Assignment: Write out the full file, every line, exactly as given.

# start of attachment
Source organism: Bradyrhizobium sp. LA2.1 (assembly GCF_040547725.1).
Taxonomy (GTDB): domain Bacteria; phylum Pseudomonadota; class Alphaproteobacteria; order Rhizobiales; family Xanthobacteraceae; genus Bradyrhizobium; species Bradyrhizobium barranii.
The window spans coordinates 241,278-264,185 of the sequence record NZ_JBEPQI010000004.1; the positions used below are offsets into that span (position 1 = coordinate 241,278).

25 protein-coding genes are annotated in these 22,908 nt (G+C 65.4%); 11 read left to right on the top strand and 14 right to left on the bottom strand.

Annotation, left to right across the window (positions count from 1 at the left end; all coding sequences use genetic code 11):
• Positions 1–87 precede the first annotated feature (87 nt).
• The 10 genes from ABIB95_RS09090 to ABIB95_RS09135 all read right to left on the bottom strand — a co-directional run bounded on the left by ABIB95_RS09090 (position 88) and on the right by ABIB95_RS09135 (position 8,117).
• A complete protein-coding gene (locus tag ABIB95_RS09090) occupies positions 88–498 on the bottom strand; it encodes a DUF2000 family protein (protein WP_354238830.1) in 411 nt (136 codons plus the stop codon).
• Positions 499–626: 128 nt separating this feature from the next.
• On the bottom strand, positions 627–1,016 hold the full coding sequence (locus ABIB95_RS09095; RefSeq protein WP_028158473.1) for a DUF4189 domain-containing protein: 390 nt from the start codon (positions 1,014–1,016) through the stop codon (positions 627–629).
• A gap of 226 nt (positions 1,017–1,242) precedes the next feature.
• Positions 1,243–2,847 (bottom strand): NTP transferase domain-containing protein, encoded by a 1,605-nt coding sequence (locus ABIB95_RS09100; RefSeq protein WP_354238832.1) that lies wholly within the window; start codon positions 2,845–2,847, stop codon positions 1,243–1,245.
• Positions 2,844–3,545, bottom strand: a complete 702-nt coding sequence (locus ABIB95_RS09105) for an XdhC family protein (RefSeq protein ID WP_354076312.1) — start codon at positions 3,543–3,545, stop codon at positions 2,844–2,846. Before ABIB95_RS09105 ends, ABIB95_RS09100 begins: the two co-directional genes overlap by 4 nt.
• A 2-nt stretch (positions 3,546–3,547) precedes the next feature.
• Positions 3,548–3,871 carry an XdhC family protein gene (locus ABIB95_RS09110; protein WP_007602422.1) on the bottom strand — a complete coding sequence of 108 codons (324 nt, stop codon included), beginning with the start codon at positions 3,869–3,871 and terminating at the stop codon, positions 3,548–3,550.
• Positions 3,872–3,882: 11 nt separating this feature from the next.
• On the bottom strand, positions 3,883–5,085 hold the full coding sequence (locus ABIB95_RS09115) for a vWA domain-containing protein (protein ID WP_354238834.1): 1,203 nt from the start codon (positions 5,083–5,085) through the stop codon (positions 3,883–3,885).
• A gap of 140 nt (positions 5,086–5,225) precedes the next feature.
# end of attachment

Source organism: Bradyrhizobium sp. LA2.1 (assembly GCF_040547725.1).
Taxonomy (GTDB): domain Bacteria; phylum Pseudomonadota; class Alphaproteobacteria; order Rhizobiales; family Xanthobacteraceae; genus Bradyrhizobium; species Bradyrhizobium barranii.
The window spans coordinates 241,278-264,185 of the sequence record NZ_JBEPQI010000004.1; the positions used below are offsets into that span (position 1 = coordinate 241,278).

25 protein-coding genes are annotated in these 22,908 nt (G+C 65.4%); 11 read left to right on the top strand and 14 right to left on the bottom strand.

Annotation, left to right across the window (positions count from 1 at the left end; all coding sequences use genetic code 11):
• Positions 1–87 precede the first annotated feature (87 nt).
• The 10 genes from ABIB95_RS09090 to ABIB95_RS09135 all read right to left on the bottom strand — a co-directional run bounded on the left by ABIB95_RS09090 (position 88) and on the right by ABIB95_RS09135 (position 8,117).
• A complete protein-coding gene (locus tag ABIB95_RS09090) occupies positions 88–498 on the bottom strand; it encodes a DUF2000 family protein (protein WP_354238830.1) in 411 nt (136 codons plus the stop codon).
• Positions 499–626: 128 nt separating this feature from the next.
• On the bottom strand, positions 627–1,016 hold the full coding sequence (locus ABIB95_RS09095; RefSeq protein WP_028158473.1) for a DUF4189 domain-containing protein: 390 nt from the start codon (positions 1,014–1,016) through the stop codon (positions 627–629).
• A gap of 226 nt (positions 1,017–1,242) precedes the next feature.
• Positions 1,243–2,847 (bottom strand): NTP transferase domain-containing protein, encoded by a 1,605-nt coding sequence (locus ABIB95_RS09100; RefSeq protein WP_354238832.1) that lies wholly within the window; start codon positions 2,845–2,847, stop codon positions 1,243–1,245.
• Positions 2,844–3,545, bottom strand: a complete 702-nt coding sequence (locus ABIB95_RS09105) for an XdhC family protein (RefSeq protein ID WP_354076312.1) — start codon at positions 3,543–3,545, stop codon at positions 2,844–2,846. Before ABIB95_RS09105 ends, ABIB95_RS09100 begins: the two co-directional genes overlap by 4 nt.
• A 2-nt stretch (positions 3,546–3,547) precedes the next feature.
• Positions 3,548–3,871 carry an XdhC family protein gene (locus ABIB95_RS09110; protein WP_007602422.1) on the bottom strand — a complete coding sequence of 108 codons (324 nt, stop codon included), beginning with the start codon at positions 3,869–3,871 and terminating at the stop codon, positions 3,548–3,550.
• Positions 3,872–3,882: 11 nt separating this feature from the next.
• On the bottom strand, positions 3,883–5,085 hold the full coding sequence (locus ABIB95_RS09115) for a vWA domain-containing protein (protein ID WP_354238834.1): 1,203 nt from the start codon (positions 5,083–5,085) through the stop codon (positions 3,883–3,885).
• A gap of 140 nt (positions 5,086–5,225) precedes the next feature.